What is the challenge?
Meeting the requirements of the Care Act is a major challenge for commissioners of Residential Care placements. Rising demand is exposing the latent issues engrained in the existing commissioning culture.
These issues are then compounded by a significant lack of funding, resource and time.
This makes creating a sustainable market to benefit all an unrealistic objective.
To amplify the pressure, care home places are set to run out in less than three years. Which means whilst care home providers are busily building homes to meet demand, commissioners need to mature their model for placing service users.
Sadly the 59% of Public Sector Organisations tasked with placing service users, are already struggling to create a consistent process for commissioning care home placements. Which means these organisations desperately need to refresh their approach as the landscape continues to look ominous leading up to and beyond 2020.
What’s happening now?
Engrained in the existing commissioning culture is a belief that working with a limited or fixed number of providers is the most suitable response to limited funding, resource and time.
Which time and again has been exposed by rising demand.
Nonetheless, it is simply not a sustainable approach.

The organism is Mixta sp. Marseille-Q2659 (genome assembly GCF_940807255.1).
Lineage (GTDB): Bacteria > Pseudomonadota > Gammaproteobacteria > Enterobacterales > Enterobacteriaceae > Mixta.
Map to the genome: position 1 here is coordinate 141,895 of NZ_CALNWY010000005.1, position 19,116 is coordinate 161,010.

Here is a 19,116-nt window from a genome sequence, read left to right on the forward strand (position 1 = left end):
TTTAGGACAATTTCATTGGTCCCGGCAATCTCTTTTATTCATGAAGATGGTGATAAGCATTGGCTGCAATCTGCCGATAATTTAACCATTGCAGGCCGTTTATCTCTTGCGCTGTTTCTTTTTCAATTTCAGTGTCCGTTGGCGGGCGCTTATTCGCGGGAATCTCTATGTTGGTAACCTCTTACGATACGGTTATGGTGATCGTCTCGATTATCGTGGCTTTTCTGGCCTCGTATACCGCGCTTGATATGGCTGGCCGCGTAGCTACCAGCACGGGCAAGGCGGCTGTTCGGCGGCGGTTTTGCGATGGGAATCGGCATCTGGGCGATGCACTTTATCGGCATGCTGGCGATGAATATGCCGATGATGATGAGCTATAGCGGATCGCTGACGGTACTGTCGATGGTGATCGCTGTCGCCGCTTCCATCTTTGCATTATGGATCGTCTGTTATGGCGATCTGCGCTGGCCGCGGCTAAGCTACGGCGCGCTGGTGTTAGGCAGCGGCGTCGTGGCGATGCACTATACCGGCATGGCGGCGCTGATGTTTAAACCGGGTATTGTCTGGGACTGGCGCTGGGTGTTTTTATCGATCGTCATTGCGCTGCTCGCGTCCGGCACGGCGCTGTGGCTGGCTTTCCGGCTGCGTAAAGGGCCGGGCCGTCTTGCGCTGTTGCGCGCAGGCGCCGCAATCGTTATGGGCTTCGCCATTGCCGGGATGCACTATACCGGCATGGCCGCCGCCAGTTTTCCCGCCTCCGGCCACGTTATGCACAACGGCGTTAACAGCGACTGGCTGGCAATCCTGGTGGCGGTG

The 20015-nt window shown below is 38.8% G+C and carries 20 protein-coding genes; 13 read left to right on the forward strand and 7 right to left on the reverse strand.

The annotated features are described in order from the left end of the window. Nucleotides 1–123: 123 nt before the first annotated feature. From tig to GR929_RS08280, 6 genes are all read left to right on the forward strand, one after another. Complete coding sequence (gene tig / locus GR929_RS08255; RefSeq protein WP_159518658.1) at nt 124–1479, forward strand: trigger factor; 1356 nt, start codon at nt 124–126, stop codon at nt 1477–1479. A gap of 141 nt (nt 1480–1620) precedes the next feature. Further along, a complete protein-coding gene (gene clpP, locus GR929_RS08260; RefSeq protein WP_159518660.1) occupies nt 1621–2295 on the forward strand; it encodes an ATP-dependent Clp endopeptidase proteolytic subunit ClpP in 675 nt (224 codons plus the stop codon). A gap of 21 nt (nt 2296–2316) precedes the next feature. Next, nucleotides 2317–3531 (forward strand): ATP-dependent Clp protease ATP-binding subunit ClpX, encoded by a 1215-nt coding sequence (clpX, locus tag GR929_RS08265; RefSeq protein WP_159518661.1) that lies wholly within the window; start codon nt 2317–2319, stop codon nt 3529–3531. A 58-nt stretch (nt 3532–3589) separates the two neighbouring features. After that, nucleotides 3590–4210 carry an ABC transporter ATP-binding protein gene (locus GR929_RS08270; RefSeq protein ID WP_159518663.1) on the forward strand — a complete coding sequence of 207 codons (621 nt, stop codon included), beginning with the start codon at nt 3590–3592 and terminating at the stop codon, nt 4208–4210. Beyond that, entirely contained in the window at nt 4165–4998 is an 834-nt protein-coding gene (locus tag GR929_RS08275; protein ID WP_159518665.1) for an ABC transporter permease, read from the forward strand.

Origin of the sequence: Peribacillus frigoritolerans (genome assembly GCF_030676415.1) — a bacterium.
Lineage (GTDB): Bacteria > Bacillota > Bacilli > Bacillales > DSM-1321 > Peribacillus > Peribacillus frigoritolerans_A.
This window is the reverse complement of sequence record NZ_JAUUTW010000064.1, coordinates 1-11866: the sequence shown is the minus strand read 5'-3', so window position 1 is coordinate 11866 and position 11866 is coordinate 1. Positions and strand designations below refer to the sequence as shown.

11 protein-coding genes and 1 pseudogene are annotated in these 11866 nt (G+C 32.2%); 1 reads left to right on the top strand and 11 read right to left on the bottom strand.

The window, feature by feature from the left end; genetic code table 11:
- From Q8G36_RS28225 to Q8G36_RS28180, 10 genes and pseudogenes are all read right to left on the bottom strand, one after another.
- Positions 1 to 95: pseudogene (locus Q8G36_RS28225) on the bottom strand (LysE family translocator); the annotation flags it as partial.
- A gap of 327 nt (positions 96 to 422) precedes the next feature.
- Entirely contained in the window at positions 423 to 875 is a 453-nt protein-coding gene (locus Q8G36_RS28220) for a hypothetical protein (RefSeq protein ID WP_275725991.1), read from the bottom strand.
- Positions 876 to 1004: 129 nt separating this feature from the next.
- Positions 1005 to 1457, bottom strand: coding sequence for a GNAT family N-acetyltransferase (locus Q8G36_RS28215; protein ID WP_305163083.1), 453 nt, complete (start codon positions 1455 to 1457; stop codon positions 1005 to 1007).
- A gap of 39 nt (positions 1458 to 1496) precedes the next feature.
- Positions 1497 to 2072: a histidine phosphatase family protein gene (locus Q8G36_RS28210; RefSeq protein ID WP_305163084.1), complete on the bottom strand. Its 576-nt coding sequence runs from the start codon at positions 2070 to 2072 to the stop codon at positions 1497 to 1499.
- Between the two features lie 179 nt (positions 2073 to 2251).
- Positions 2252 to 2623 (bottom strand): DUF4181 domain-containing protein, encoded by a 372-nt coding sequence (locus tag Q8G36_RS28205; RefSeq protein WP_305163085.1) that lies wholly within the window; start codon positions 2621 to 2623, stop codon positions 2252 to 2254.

Why is that?
This is because commissioners often find themselves working around the commissioning model in place (if they have one at all) in order to fulfil requirements. This cumbersome process not only costs more (time, resource, budget), it also negatively impacts the experience of the service user.
Ultimately, the service user may not receive the care they need, from the most suitable provider, within a reasonable time frame.
Often the output from these challenges is a cry for more funding, resource and people to plug the gap. However, these cries usually echo from the organisations that suffer from a classic set of symptoms…
What are the symptoms you will recognise?
Those struggling to embed a consistent process for commissioning care home placements, usually suffer from a variety of symptoms.
Commissioners are frequently spending their days firefighting to manually fulfil requirements around their existing framework. There’s no consistency to finding a provider, agreeing the requirement, commissioning the service and then managing the back office process.
Instead, brokers will pick up the phone to the providers they know and have a relationship with, to see if they have capacity.
This process is repeated until a provider indicates they do have capacity.
This can result in higher costs of care.
Not to mention the lag born out of manually mopping-up back office process, post placement.
How has this impacted the market?
In some instances, a disenfranchised provider market can then develop over time. This is because in response to rising costs, commissioners are attempting to fix rates for requirements. This approach only fosters a transactional relationship with providers and some may be reluctant to deliver services for these rates that have been forced upon them. Meaning at the end of each year commissioners will experience disputes over prices from their market.
The output often leads to providers being forced to pull out of requirements because they simply cannot afford to deliver the service.
How are commissioners feeling?
This leaves commissioners questioning why they have a capacity problem.
But working in this way makes managing, measuring and rewarding quality an unachievable task.